We humans are very addicted to fairy tales and stories where the knight in shining armour kills the evil giants and rescues the people of the town. Modi's demonetisation move has evoked gleeful reactions from the general population. They are imagining that the blackmarketeers and the corrupt have hoards of cash in 500 and 1000 rupee notes stored under their beds, which now is not worth the paper it is printed on; and overnight a lesson has been taught to them. Justice! Retribution! The rich (and by extension, the corrupt) have been brought to their knees!
All this makes for good politics. But whether it is good economics is debatable.
To understand why demonetisaion will not solve the "black" money problem we need to understand the nature of money first. Money is primarily a medium of exchange and secondarily, a store of value. Human beings started with barter, and soon realized that you needed a common currency that has the following characteristics:
· It is acceptable by everyone
· It is not too easy to procure (e.g. sand cannot be money)
· It is not too difficult to procure (e.g. rare earths cannot be money)
· It needs some effort to procure (e.g. gold needs to be mined, and so do bitcoins) – the guy who makes the money cannot produce it out of thin air (nowadays they do, but more about that later)
· It should be:
o A non-life form (e.g. people have used livestock as money but they could die on them),
o easily transportable (e.g. real estate can't be money),
o divisible, i.e. one should be able to cut it into smaller pieces
o exchangeable and transactable (can't be poisonous for example),
o non-reactive with most other elements and things on earth (e.g. salt was used as money in the Roman army, which by the way is the origin of the word 'salary', but it could just dissolve in water and be lost),
o hold a lot of value in a small volume,
o cannot be liquid or gas, for obvious reasons
Of all the elements in the periodic table, most get eliminated due to the above reasons. What remains as ideal for money are gold, silver and copper.
Kings and governments started minting coins of the realm using these metals. This had a problem. The moment the currency was debased, which invariably happened, people would melt the coins for the value of the metal contained in them.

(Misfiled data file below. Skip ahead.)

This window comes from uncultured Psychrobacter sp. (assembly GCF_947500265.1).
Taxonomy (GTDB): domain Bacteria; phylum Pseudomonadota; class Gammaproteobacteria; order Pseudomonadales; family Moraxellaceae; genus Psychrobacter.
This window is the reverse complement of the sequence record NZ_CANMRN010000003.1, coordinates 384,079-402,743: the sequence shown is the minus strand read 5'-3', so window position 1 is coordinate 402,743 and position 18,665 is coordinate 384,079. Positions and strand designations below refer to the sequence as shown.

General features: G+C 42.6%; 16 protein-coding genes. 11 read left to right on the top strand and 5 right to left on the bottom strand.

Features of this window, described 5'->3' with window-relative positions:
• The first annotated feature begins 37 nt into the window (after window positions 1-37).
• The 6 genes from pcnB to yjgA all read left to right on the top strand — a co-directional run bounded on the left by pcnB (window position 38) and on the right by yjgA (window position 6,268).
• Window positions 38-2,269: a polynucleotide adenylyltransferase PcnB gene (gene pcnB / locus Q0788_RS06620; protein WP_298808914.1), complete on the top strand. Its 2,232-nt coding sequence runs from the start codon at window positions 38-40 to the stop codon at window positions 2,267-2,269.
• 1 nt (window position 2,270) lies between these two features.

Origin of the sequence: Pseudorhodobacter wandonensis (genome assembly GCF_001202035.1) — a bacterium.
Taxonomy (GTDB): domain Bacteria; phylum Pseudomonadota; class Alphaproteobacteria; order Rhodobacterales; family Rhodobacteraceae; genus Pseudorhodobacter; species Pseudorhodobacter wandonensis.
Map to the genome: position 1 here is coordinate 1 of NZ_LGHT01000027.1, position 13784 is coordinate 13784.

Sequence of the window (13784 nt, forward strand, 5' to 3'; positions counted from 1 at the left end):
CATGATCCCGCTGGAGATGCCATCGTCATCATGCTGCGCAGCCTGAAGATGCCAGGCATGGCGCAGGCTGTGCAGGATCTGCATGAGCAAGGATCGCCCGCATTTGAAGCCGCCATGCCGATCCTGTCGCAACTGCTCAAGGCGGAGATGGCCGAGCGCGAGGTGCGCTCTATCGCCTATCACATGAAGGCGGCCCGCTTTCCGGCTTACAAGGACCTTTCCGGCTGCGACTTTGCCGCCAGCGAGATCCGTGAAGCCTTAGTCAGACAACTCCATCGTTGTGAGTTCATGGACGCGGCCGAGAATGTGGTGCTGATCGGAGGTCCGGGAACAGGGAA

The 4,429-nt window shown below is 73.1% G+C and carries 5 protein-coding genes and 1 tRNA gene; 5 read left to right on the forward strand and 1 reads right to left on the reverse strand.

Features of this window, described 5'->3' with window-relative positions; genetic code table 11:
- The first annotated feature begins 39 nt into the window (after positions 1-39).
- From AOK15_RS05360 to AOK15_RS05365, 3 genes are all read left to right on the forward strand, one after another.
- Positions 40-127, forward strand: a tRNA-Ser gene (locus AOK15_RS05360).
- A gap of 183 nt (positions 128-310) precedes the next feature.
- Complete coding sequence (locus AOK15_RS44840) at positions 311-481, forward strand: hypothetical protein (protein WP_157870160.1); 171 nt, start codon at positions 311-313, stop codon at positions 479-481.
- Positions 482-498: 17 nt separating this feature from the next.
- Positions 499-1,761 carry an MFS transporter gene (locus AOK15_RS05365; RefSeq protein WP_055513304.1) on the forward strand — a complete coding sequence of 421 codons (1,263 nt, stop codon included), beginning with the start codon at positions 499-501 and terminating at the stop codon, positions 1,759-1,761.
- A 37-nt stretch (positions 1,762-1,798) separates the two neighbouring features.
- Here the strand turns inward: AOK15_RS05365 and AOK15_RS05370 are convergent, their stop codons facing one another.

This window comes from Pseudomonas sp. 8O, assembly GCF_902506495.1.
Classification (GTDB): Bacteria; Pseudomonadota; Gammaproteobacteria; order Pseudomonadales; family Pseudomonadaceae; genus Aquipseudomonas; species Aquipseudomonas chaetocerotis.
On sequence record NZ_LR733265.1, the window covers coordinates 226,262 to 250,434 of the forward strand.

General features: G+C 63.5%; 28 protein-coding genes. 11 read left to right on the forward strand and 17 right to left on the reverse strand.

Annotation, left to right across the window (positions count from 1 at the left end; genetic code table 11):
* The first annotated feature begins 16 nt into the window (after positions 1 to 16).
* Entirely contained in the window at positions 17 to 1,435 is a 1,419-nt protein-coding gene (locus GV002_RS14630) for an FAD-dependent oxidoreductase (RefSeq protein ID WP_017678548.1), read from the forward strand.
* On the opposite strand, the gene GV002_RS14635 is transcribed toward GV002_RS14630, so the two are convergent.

But then using gold as money is also a problem. It is not strictly divisible. So someone, initially the local banker, and later the Central Banks, offered to hold gold, and issue "notes" in their stead which people could easily use as money. The bank issued you a 'promissory note' saying 'I promise to pay the bearer x grams of gold', i.e. you could go back anytime and get gold by surrendering the promissory note. Slowly, an interesting thing happened. The banker realized that while the money was circulating in the economy, it was not possible that all the people would come and demand their money at the same time. So the banker issued more promissory notes than the stocks of gold he had! A scam of the highest proportions, which in modern economic parlance, is called deficit financing.
Exchange rates around the world were fixed with respect to the dollar, and the dollar was fixed to a particular exchange rate with gold. This was the gold standard. But every bank in the world, including the US, started printing more currency than the gold they had, and soon it was obvious that this promise could not be sustained.
So one fine day the United States unilaterally reneged from its commitment and withdrew its promise to pay gold in exchange for dollars. All the other countries followed. The currency note is essentially a promissory note to give you 'value' in exchange. Gold is one of the few things which have value across the world, and the promise to pay gold was acceptable. Once gold would not be paid in exchange for your currency, the promise becomes an empty one. They sanctified this emptiness by modifying the promise on the note. If you take your 100 rupee note and have a look it says: "I promise to pay the bearer the sum of hundred rupees"! Circular logic. The world's biggest empty promise. And who is the one who promises to pay? The Central Bank. What do they promise to pay you with? The same piece of paper!
So the currency note is essentially a piece of paper which is a promissory note signed by the Central Bank of the country; a note which promises to pay you nothing. It is also essentially a zero-coupon perpetual bond, one which bears no interest, and has no expiry date. So then how does this money become valuable? It is valuable only because we all say so. It is a delusion held by all by common acceptance that provides it its value; a faith that we place in each other to honour it and accept it as currency, a faith that is backed by law; all of these are man-made constructs.